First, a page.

A Calgary co-op bakery, The Grain Exchange, is now up and fully operating. It attributes its successful operation to the assistance/guidance of the Arizmendi Association, which included receiving recipes and functional guidance. I have been in touch with its principal who has expressed interest in providing like help to our venture.

The bakery idea inspired me from the outset. There are certainly other possibilities which could be explored. Anyone have any thoughts/suggestions?

In the concluding post, we’ll look at how this idea fits in so well with current thinking regarding community building.

Part 1 — Exploring a Community-based Response to our Criminality Crisis

Part 2 — Understanding Systemic Contributors to Crime and Recidivism 

Part 3 — Successful Reintegration Requires Community Support

Part 4 — The Rehabilitative Impact Of Social Enterprises

Part 5 — A Co-operative Approach to Reintegration

Part 6 — Worker Co-op Model Proving Supportive of Rehabilitation

Part 7 — The Resilience of and Success Markers for Worker Co-ops

Part 9 — Co-creating a Restorative Community

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4 comments

  1. Marion Little

    Great idea Ralph! I like how you`ve tied it all together here. The examples of other successful bakery initiatives are inspiring.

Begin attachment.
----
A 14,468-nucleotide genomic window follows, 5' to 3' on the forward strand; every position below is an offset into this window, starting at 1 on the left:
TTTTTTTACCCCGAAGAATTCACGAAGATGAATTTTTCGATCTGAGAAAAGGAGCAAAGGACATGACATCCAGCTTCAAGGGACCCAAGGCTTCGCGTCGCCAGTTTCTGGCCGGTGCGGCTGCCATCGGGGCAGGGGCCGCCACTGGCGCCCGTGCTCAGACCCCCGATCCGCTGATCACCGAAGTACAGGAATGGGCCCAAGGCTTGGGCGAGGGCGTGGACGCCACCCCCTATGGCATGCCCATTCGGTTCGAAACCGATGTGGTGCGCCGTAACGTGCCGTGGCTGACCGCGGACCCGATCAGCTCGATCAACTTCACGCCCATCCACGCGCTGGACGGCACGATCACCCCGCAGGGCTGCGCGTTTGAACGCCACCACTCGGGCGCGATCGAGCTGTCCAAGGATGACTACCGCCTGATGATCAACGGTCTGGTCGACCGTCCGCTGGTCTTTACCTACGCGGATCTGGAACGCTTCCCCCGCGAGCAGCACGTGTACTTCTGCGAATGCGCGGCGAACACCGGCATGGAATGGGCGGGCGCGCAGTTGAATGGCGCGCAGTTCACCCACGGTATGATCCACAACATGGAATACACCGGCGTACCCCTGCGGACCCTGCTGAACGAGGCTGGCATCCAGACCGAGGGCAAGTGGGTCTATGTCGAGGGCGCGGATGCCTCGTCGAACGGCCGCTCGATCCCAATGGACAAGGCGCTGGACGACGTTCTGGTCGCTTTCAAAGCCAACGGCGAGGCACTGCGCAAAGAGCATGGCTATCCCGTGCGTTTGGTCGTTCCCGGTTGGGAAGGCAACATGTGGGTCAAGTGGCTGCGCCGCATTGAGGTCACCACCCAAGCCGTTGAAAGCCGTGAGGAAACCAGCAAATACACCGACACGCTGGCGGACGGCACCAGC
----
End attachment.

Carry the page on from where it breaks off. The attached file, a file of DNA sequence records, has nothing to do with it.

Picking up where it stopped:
2. Cheryl Lyon

    Ralph, You’ve built up the case of this project very convincingly with the posts sharing your research. With this grounding, I can’t see how your idea would not work. All the info you have provided us along the way seems to me like the evolution of previous models of re-integration of exoffenders that I have been part of – to new depths that address some of the shortcomings of past programs and ways of thinking. Go for it!

  3. Michelle Strutzenberger

    Hi Ralph, This is a fabulous idea. Another social enterprise that seems to be doing a fantastic job working with ex-offenders is Emma’s Acres with the L.I.N.C. Society in B.C.

    Warm regards,
    Michelle

  4. Ralph Gutkin

    Thank you Marion, Cheryl and to those of you who have been tweeting about this, posting links on your social media accounts and engaging in conversations about this (I am so gratified when I hear that this is happening). I have just penned the last part of this series – it will be posted shortly. This has been both an exciting/rewarding journey and a frustrating experience. It began with a seemingly serendipitous broadcast on CBC radio which fed my twin desires to do something for this population and to give back to the community. I instinctively knew from that first moment that the worker co-op was more than just a great idea. I have been blessed with the opportunity of talking to many people about this, locally and internationally, and in being supported and encouraged by many including Drs. Weaver and Findlay. This has helped me greatly in my own path of embracing community and a healthy life path. My attraction to the Dialogues was in being part of developing the restorative and vibrant community of which this proposal is an integral component. The frustration relates to the lack of funding which I remain confident will materialize.